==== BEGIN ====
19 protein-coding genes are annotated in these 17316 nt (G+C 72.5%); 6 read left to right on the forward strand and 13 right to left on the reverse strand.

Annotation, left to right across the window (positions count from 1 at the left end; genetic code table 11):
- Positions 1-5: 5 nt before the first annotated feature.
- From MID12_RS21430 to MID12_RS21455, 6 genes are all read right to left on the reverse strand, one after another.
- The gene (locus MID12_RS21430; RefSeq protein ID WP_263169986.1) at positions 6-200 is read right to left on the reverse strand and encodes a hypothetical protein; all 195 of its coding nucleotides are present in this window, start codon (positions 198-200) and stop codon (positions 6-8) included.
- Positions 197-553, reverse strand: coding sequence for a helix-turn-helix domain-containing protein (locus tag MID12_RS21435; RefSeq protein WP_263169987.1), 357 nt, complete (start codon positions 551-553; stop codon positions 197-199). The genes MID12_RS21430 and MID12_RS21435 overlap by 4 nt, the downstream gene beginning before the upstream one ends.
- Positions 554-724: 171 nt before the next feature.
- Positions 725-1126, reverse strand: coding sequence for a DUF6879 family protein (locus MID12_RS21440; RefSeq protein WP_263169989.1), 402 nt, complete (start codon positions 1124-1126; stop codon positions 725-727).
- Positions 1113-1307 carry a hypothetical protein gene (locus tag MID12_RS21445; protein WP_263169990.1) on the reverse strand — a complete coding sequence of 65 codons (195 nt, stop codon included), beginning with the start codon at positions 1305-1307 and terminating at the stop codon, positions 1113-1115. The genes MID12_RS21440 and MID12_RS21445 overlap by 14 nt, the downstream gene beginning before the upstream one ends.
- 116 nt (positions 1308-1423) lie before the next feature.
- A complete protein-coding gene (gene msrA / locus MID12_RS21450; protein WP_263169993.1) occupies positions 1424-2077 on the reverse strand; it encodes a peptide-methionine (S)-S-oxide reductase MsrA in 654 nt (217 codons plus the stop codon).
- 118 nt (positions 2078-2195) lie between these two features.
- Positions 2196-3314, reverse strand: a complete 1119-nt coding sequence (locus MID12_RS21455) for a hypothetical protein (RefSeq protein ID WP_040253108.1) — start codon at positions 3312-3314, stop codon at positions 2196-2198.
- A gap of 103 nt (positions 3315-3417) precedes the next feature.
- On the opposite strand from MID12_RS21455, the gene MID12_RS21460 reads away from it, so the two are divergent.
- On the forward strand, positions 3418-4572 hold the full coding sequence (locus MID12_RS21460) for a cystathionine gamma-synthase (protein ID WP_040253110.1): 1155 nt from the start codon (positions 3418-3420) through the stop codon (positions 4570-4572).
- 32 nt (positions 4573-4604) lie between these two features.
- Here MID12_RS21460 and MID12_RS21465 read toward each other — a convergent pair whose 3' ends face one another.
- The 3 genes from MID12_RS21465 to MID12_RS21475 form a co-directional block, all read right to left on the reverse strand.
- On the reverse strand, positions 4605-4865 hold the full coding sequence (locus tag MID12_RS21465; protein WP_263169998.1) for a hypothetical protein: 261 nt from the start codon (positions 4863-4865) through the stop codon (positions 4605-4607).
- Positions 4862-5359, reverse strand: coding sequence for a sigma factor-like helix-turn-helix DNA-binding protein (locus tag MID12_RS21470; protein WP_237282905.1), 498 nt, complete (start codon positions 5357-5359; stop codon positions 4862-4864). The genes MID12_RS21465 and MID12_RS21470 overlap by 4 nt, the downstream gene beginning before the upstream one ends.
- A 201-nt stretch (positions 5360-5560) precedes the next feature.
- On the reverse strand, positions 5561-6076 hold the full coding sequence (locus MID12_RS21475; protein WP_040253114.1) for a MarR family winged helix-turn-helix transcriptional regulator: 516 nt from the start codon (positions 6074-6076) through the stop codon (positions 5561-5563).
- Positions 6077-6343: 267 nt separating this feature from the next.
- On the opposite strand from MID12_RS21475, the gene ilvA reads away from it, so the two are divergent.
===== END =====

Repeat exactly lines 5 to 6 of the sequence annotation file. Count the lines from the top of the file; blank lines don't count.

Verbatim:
- The gene (locus MID12_RS21430; RefSeq protein ID WP_263169986.1) at positions 6-200 is read right to left on the reverse strand and encodes a hypothetical protein; all 195 of its coding nucleotides are present in this window, start codon (positions 198-200) and stop codon (positions 6-8) included.
- Positions 197-553, reverse strand: coding sequence for a helix-turn-helix domain-containing protein (locus tag MID12_RS21435; RefSeq protein WP_263169987.1), 357 nt, complete (start codon positions 551-553; stop codon positions 197-199). The genes MID12_RS21430 and MID12_RS21435 overlap by 4 nt, the downstream gene beginning before the upstream one ends.